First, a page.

to making audits where major problems existed.


RECOMMENDATIONS
             OR SUGGESTIONS
    GAO is making various    recommendations    desi ned to establish   and main-
    tain control   over the government's     assets 4see pp. 11, 18, 24, and 28),
    to improve the fund allotment    procedures     (see p. 32), to improve procure-
    ment practices    (see p. 38), and to provide for more effective      audit of
    government activities    (see p, 42).


AGENCYACTIONSAND UNRESOLVED
                          ISSUES
    A draft of this report was sent to the Governor and to the Secretary       of
    the Interior for commenton September 30, 1970.         GAO requested their
    comments on the draft within   30 days.    No comments have been received so
    the report  is being issued without  their   comments.


MATTERSFOR CONSIDERATION
                       BY THE CONGRESS
    This report      is being issued to the Congress because (1) the Virgin             Is-
    lands Government has inadequate        control    over its assets and (2) the
    Governor,    in his letter    asking GAO to undertake      this assignment,     re-
    quested that the report       on the results    of the examination     be handled in
    accordance with the requirements        applicable    to GAO examinations     of the
    activities     of the Government Comptroller       of the Virgin   Islands. GAO
    reports    on the activities    of the Government Comptroller       are required      to
    be sent to the Congress.
                               CHAPTER1

                             INTRODUCTION

       In response to a request dated February 20, 1970, from
the Governor of the Virgin Islands (see app. I), the General
Accounting Office has examined into certain aspects of the
financial     management system of the Government of the Virgin
Islands (GVI).        Our review was concerned primarily          with the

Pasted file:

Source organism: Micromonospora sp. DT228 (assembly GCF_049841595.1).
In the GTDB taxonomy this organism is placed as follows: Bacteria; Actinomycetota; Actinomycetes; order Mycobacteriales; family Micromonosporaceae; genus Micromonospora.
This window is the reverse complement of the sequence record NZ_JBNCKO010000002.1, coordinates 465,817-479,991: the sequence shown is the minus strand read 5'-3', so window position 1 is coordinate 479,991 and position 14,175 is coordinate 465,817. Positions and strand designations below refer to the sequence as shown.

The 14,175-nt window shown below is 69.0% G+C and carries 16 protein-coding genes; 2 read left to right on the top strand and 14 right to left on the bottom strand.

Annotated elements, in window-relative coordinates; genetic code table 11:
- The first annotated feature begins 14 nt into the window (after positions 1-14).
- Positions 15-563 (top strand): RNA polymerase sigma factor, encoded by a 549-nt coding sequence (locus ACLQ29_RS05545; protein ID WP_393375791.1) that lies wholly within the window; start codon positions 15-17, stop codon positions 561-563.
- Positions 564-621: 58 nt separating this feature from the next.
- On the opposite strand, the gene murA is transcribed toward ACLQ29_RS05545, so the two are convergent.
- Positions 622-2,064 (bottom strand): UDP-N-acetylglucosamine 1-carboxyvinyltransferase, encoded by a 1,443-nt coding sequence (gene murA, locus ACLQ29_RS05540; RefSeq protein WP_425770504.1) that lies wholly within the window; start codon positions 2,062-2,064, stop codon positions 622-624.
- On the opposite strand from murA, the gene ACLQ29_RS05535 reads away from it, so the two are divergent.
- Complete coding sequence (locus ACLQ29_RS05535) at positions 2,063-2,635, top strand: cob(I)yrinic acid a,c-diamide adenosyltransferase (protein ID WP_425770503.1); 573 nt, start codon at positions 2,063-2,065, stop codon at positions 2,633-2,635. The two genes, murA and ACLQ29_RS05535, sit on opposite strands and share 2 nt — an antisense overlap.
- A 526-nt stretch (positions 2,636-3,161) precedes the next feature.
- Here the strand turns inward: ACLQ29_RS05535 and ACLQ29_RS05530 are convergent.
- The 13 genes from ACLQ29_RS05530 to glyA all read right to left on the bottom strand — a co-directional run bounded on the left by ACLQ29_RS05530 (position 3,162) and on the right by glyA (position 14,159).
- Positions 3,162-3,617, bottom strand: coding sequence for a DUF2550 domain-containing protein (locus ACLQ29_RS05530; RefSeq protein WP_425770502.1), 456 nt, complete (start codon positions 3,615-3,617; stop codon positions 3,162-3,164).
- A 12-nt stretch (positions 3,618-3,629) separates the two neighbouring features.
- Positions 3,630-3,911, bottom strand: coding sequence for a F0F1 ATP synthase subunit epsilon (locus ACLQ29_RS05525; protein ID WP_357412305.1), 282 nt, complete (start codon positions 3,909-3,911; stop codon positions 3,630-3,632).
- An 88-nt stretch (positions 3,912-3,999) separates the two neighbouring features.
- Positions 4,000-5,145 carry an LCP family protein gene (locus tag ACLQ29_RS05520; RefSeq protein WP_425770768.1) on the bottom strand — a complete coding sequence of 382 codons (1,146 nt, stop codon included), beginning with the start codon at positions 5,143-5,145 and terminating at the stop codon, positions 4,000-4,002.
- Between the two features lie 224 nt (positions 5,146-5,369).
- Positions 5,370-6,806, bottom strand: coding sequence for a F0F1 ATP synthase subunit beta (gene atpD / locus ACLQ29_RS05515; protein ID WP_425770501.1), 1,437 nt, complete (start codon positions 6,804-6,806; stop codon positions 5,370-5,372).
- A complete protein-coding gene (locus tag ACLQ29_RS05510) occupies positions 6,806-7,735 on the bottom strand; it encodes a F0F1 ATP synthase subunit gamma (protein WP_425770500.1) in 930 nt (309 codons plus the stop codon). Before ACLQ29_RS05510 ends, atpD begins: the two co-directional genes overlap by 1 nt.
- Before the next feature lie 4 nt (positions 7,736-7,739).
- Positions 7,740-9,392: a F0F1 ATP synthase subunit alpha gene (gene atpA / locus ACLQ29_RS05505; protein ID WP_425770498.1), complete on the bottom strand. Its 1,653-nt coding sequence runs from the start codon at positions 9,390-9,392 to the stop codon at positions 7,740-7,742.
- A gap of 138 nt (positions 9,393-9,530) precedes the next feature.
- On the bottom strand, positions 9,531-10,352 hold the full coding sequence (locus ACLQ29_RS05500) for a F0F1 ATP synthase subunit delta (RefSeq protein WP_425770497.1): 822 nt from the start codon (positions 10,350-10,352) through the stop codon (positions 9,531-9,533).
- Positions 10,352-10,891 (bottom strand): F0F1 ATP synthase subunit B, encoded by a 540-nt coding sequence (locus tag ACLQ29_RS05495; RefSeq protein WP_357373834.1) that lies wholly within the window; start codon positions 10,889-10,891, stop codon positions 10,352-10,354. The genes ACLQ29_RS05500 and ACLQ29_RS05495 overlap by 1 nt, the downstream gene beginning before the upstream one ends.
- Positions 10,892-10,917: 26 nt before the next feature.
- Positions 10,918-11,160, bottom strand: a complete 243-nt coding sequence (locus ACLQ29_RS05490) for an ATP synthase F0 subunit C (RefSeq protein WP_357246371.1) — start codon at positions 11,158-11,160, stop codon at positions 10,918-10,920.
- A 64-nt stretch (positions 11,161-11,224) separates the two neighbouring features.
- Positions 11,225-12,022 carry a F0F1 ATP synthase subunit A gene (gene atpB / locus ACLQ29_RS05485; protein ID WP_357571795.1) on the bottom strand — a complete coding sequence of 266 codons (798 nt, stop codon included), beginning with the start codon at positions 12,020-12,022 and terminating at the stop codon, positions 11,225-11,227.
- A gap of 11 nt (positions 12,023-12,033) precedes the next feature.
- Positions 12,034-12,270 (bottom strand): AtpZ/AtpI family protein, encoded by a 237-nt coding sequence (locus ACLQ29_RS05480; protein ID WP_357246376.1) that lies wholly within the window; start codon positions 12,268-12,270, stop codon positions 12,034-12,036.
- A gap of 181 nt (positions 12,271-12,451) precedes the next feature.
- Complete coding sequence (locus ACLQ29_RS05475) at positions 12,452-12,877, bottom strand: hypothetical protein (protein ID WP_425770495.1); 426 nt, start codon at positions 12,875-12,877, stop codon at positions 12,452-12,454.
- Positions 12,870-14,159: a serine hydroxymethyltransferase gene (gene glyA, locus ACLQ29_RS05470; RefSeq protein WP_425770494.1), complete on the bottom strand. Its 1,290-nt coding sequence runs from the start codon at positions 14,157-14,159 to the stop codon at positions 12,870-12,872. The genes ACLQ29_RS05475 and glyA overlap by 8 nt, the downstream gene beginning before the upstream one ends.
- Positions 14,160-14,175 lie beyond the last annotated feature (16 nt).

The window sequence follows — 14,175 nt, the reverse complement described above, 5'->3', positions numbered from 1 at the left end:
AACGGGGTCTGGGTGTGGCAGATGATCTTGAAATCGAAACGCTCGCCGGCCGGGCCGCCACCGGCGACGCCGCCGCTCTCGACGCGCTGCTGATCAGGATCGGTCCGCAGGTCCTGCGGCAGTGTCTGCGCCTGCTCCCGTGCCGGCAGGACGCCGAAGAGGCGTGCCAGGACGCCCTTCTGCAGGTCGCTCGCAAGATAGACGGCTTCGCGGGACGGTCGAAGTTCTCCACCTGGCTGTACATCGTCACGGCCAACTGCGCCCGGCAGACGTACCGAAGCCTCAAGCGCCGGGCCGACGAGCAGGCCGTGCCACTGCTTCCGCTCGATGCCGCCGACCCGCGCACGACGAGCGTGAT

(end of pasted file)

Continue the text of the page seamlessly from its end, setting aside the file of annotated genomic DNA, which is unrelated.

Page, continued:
internal     controls    and accounting operations       relating    to se-
lected financial       accounts and activities       and did not in-
clude an overall       evaluation     of the financial    management sys-
tem.     The  scope   of  our  review   is  on page  48.

       The Virgin Islands are about 40 miles east of Puerto
Rico and some 1,400 miles southeast of New York City.       Al-
though there are approximately    50 islands and cays, the
islands of significance--  in terms of population    and commerce--
are St, Thomas, St, John, and St. Croix.     The capital   and
seat of government is located at Charlotte     Amalie on
St. Thomas.

      According to the U.S. Bureau of the Census, the popu-
lation of the Virgin Islands asof April 1, 1960, the date
of the last published census, was 32,099--consisting     of
16,201 on St. Thomas, 14,973 on St. Croix, and 925 on
St. John.    More recent figures published by the Virgin
Islands Bureau of Vital Statistics     showed that the popula-
tion of the Virgin Islands had increased to about 74,000 as
of December 31, 1969, consisting   of about 37,000 on
St. Thomas, 35,000 on St. Croix, and 2,000 on St. John.

       The Virgin Islands,      which were purchased from Denmark             .
in 1917 for $25 million,        are an unincorporated   territory
of the United States.        The powers of the present insular
government are set forth in the Revised Organic Act of the
Virgin Islands,       as amended (48 U.S.C. 1541).     Distinct   exec-
utive,   legislative,     and judicial   branches of government
have been established.        The present Governor was initially
appointed by the President         of the United States with the
advice and consent of the Senate.           Pursuant to the Organic
Act, however, as revised in August 1968, he was elected in
November 1970 for a 4-year term beginning on the first


                                      3
Monday in January 1971.       General elections     for Governor and
Lieutenant Governor will      hereafter  be held    every 4 years,

     The unicameral legislature     consists of 15 senators,
each elected for a 2-year term. Regular annual sessions are
held for a period fixed by the legislature.      The Governor,
however, can call special-sessions.
        At the time of our review, the Governor, in exercising